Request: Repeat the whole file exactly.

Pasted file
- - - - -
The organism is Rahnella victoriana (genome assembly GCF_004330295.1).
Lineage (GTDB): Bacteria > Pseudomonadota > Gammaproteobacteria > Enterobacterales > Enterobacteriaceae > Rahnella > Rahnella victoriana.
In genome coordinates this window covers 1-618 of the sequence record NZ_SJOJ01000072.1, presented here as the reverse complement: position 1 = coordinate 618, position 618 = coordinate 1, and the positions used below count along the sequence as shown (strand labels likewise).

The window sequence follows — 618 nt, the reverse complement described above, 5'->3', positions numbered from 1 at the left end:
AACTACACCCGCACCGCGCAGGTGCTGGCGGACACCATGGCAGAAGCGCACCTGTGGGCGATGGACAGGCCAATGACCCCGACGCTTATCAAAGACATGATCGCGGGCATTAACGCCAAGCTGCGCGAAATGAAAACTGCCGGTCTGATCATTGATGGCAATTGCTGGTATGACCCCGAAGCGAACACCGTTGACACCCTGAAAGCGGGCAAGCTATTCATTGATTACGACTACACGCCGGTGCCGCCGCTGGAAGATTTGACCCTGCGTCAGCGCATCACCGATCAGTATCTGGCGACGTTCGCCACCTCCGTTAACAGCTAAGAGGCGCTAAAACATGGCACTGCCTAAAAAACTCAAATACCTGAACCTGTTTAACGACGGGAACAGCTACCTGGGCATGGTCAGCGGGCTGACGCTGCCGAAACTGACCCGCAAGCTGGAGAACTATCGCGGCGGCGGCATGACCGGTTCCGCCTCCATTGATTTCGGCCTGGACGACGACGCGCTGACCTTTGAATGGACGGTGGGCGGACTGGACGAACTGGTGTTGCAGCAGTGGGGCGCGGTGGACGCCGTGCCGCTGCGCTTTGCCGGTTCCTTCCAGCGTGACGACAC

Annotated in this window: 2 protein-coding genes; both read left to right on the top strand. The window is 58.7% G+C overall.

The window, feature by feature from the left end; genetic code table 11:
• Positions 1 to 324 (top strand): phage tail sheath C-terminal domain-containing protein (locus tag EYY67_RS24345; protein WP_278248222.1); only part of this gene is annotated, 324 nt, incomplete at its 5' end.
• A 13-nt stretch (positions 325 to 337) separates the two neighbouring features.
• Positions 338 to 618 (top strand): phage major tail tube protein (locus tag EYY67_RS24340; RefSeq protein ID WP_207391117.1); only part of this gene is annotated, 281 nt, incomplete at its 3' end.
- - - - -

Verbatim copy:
The organism is Rahnella victoriana (genome assembly GCF_004330295.1).
Lineage (GTDB): Bacteria > Pseudomonadota > Gammaproteobacteria > Enterobacterales > Enterobacteriaceae > Rahnella > Rahnella victoriana.
In genome coordinates this window covers 1-618 of the sequence record NZ_SJOJ01000072.1, presented here as the reverse complement: position 1 = coordinate 618, position 618 = coordinate 1, and the positions used below count along the sequence as shown (strand labels likewise).

The window sequence follows — 618 nt, the reverse complement described above, 5'->3', positions numbered from 1 at the left end:
AACTACACCCGCACCGCGCAGGTGCTGGCGGACACCATGGCAGAAGCGCACCTGTGGGCGATGGACAGGCCAATGACCCCGACGCTTATCAAAGACATGATCGCGGGCATTAACGCCAAGCTGCGCGAAATGAAAACTGCCGGTCTGATCATTGATGGCAATTGCTGGTATGACCCCGAAGCGAACACCGTTGACACCCTGAAAGCGGGCAAGCTATTCATTGATTACGACTACACGCCGGTGCCGCCGCTGGAAGATTTGACCCTGCGTCAGCGCATCACCGATCAGTATCTGGCGACGTTCGCCACCTCCGTTAACAGCTAAGAGGCGCTAAAACATGGCACTGCCTAAAAAACTCAAATACCTGAACCTGTTTAACGACGGGAACAGCTACCTGGGCATGGTCAGCGGGCTGACGCTGCCGAAACTGACCCGCAAGCTGGAGAACTATCGCGGCGGCGGCATGACCGGTTCCGCCTCCATTGATTTCGGCCTGGACGACGACGCGCTGACCTTTGAATGGACGGTGGGCGGACTGGACGAACTGGTGTTGCAGCAGTGGGGCGCGGTGGACGCCGTGCCGCTGCGCTTTGCCGGTTCCTTCCAGCGTGACGACAC

Annotated in this window: 2 protein-coding genes; both read left to right on the top strand. The window is 58.7% G+C overall.

The window, feature by feature from the left end; genetic code table 11:
• Positions 1 to 324 (top strand): phage tail sheath C-terminal domain-containing protein (locus tag EYY67_RS24345; protein WP_278248222.1); only part of this gene is annotated, 324 nt, incomplete at its 5' end.
• A 13-nt stretch (positions 325 to 337) separates the two neighbouring features.
• Positions 338 to 618 (top strand): phage major tail tube protein (locus tag EYY67_RS24340; RefSeq protein ID WP_207391117.1); only part of this gene is annotated, 281 nt, incomplete at its 3' end.